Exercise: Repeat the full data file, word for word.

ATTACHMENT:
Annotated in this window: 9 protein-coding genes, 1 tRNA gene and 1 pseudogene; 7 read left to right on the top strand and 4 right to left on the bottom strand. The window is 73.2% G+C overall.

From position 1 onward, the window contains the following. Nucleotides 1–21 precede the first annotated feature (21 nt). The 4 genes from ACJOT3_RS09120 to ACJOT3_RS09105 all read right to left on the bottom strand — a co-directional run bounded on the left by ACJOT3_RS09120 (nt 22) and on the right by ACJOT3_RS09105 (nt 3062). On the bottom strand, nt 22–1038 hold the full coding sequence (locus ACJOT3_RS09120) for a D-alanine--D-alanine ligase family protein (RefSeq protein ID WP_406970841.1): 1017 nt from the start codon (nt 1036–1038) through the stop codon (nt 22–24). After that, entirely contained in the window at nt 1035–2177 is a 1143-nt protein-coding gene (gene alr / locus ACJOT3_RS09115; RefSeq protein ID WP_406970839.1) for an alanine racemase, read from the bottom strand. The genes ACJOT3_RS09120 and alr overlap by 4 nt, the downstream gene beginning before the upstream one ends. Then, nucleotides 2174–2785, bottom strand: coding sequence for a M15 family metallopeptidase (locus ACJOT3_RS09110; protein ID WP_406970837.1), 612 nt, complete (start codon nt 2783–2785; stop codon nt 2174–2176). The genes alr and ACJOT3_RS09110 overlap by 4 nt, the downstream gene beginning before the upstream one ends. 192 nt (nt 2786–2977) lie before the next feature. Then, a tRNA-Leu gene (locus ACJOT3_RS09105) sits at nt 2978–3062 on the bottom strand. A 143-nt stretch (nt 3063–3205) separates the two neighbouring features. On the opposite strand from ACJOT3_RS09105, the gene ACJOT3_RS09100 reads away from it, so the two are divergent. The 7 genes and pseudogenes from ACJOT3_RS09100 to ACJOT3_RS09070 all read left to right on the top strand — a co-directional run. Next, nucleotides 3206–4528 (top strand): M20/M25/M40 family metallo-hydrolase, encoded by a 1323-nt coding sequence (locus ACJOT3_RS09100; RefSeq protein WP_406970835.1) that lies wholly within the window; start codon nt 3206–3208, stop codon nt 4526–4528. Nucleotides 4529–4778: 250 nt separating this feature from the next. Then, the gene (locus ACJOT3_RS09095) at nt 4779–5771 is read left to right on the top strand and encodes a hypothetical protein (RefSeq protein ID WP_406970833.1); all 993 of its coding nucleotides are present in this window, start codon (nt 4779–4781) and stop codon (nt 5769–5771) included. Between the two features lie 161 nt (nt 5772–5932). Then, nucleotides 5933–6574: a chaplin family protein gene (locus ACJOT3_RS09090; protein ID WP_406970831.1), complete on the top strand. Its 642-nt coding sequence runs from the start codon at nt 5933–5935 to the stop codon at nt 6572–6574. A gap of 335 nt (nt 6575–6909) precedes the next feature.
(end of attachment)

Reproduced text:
Annotated in this window: 9 protein-coding genes, 1 tRNA gene and 1 pseudogene; 7 read left to right on the top strand and 4 right to left on the bottom strand. The window is 73.2% G+C overall.

From position 1 onward, the window contains the following. Nucleotides 1–21 precede the first annotated feature (21 nt). The 4 genes from ACJOT3_RS09120 to ACJOT3_RS09105 all read right to left on the bottom strand — a co-directional run bounded on the left by ACJOT3_RS09120 (nt 22) and on the right by ACJOT3_RS09105 (nt 3062). On the bottom strand, nt 22–1038 hold the full coding sequence (locus ACJOT3_RS09120) for a D-alanine--D-alanine ligase family protein (RefSeq protein ID WP_406970841.1): 1017 nt from the start codon (nt 1036–1038) through the stop codon (nt 22–24). After that, entirely contained in the window at nt 1035–2177 is a 1143-nt protein-coding gene (gene alr / locus ACJOT3_RS09115; RefSeq protein ID WP_406970839.1) for an alanine racemase, read from the bottom strand. The genes ACJOT3_RS09120 and alr overlap by 4 nt, the downstream gene beginning before the upstream one ends. Then, nucleotides 2174–2785, bottom strand: coding sequence for a M15 family metallopeptidase (locus ACJOT3_RS09110; protein ID WP_406970837.1), 612 nt, complete (start codon nt 2783–2785; stop codon nt 2174–2176). The genes alr and ACJOT3_RS09110 overlap by 4 nt, the downstream gene beginning before the upstream one ends. 192 nt (nt 2786–2977) lie before the next feature. Then, a tRNA-Leu gene (locus ACJOT3_RS09105) sits at nt 2978–3062 on the bottom strand. A 143-nt stretch (nt 3063–3205) separates the two neighbouring features. On the opposite strand from ACJOT3_RS09105, the gene ACJOT3_RS09100 reads away from it, so the two are divergent. The 7 genes and pseudogenes from ACJOT3_RS09100 to ACJOT3_RS09070 all read left to right on the top strand — a co-directional run. Next, nucleotides 3206–4528 (top strand): M20/M25/M40 family metallo-hydrolase, encoded by a 1323-nt coding sequence (locus ACJOT3_RS09100; RefSeq protein WP_406970835.1) that lies wholly within the window; start codon nt 3206–3208, stop codon nt 4526–4528. Nucleotides 4529–4778: 250 nt separating this feature from the next. Then, the gene (locus ACJOT3_RS09095) at nt 4779–5771 is read left to right on the top strand and encodes a hypothetical protein (RefSeq protein ID WP_406970833.1); all 993 of its coding nucleotides are present in this window, start codon (nt 4779–4781) and stop codon (nt 5769–5771) included. Between the two features lie 161 nt (nt 5772–5932). Then, nucleotides 5933–6574: a chaplin family protein gene (locus ACJOT3_RS09090; protein ID WP_406970831.1), complete on the top strand. Its 642-nt coding sequence runs from the start codon at nt 5933–5935 to the stop codon at nt 6572–6574. A gap of 335 nt (nt 6575–6909) precedes the next feature.